Is your child all about origami? This paper-folding project doubles as a wearable costume piece! Create origami claws that can transform your child into a bird, cat, or other clawed creature. Wow…meow!
What You Need:
- Unlined white 8 ½ x 11 inch sheets of paper
- Optional: Brown, gray, black markers
What You Do:
- Start with a little science: Explain to your child that some animals have sharp points on their fingers or toes called claws. Animals use them to grip surfaces when climbing or walking, or to defend themselves against predators. Cats and bears have claws, and on birds of prey the claws are called talons. Talons are very important to birds: without them, they would not be able to catch prey. Can your child think of any other animals that have claws? How do they use them?
- You and your child should do this craft together so he will have visual help with every step. Start with an 8 ½ x 11 inch sheet of paper in front of you with the 11-inch side vertical.
- Fold up a triangle starting from the lower right corner of the sheet. That corner meets the left side of the paper at 2 ½ inches below the sheet’s upper left corner.
- Next, take the lower left corner of the sheet and fold it up into a triangle (lower left page corner meeting paper’s right side at 2 ½ inches below the sheet’s upper right corner).
- Fold in the top right corner of the sheet to make a smaller triangle, and do the same for the upper left corner.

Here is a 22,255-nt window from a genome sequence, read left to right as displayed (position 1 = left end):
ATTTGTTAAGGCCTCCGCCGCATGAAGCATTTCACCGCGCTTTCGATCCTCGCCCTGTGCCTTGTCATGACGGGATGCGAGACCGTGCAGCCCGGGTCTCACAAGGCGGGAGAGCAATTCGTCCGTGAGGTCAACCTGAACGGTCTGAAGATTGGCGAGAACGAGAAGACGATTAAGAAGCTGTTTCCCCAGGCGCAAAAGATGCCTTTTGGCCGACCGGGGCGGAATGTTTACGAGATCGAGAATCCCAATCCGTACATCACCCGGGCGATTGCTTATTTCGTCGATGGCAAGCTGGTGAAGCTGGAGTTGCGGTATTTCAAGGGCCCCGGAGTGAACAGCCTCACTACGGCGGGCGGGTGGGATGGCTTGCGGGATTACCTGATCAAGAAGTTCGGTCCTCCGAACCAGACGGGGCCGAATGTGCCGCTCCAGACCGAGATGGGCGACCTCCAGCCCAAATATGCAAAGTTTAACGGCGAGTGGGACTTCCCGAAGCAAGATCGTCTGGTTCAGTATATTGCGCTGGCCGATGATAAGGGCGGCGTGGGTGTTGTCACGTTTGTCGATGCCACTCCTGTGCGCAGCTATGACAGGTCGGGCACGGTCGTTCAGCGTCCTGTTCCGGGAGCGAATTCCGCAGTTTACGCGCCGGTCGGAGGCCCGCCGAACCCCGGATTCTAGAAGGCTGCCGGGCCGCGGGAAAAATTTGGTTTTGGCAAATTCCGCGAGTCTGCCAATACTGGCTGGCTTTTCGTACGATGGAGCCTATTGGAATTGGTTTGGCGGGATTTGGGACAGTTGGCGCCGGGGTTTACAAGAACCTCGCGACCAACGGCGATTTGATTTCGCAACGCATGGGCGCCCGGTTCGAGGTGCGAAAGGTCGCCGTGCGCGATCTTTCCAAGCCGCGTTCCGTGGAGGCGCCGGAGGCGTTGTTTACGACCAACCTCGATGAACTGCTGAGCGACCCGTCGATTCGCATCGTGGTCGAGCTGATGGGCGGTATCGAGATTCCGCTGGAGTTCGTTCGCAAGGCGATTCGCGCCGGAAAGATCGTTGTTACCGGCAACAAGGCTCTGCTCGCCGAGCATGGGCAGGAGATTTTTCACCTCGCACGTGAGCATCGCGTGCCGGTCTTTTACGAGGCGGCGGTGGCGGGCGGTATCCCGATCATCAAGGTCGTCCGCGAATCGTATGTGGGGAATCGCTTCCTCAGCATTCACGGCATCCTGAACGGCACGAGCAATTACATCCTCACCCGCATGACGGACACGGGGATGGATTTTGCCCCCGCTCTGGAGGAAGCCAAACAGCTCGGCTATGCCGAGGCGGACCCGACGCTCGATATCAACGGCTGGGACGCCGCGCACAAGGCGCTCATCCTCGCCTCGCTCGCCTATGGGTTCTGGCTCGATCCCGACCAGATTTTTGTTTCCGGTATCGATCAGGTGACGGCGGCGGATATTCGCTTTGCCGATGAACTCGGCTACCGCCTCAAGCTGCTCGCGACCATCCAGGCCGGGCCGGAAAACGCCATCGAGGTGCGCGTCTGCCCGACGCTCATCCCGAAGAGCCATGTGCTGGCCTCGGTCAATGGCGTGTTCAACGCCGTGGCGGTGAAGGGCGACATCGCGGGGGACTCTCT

- Take the top 2 ½ inches (rectangle and small triangles) and fold that down over the larger lower triangle.
- Then, take the right side of this shape and fold it over the left side of the shape (creating a triangle), then unfold it. This makes a crease down the middle of your shape.
- Fold the right side of your sheet into the crease, making the right end of the shape align with the crease. This creates a triangle on the right side of your paper with a downwards-facing point.
- Take the right side of this new shape and fold it in from right to left, then a second time right to left.
- Take the top pointed part and fold it down into the paper “pocket” to hold that end in place. Your finger also goes inside the paper pocket. You now have what looks like a pointy origami claw!
- Your child may wish to color the claw with gray, black, or brown markers to make it more animal-like. He may want to fold nine more talons for a full set!
Beth Levin has an M.A. in Curriculum and Education from Columbia University Teachers College. She has written educational activities for Macmillan/McGraw-Hill and Renaissance Learning publishers. She has a substitute teaching credential for grades K-12 in Oregon, where she lives with her husband and two daughters.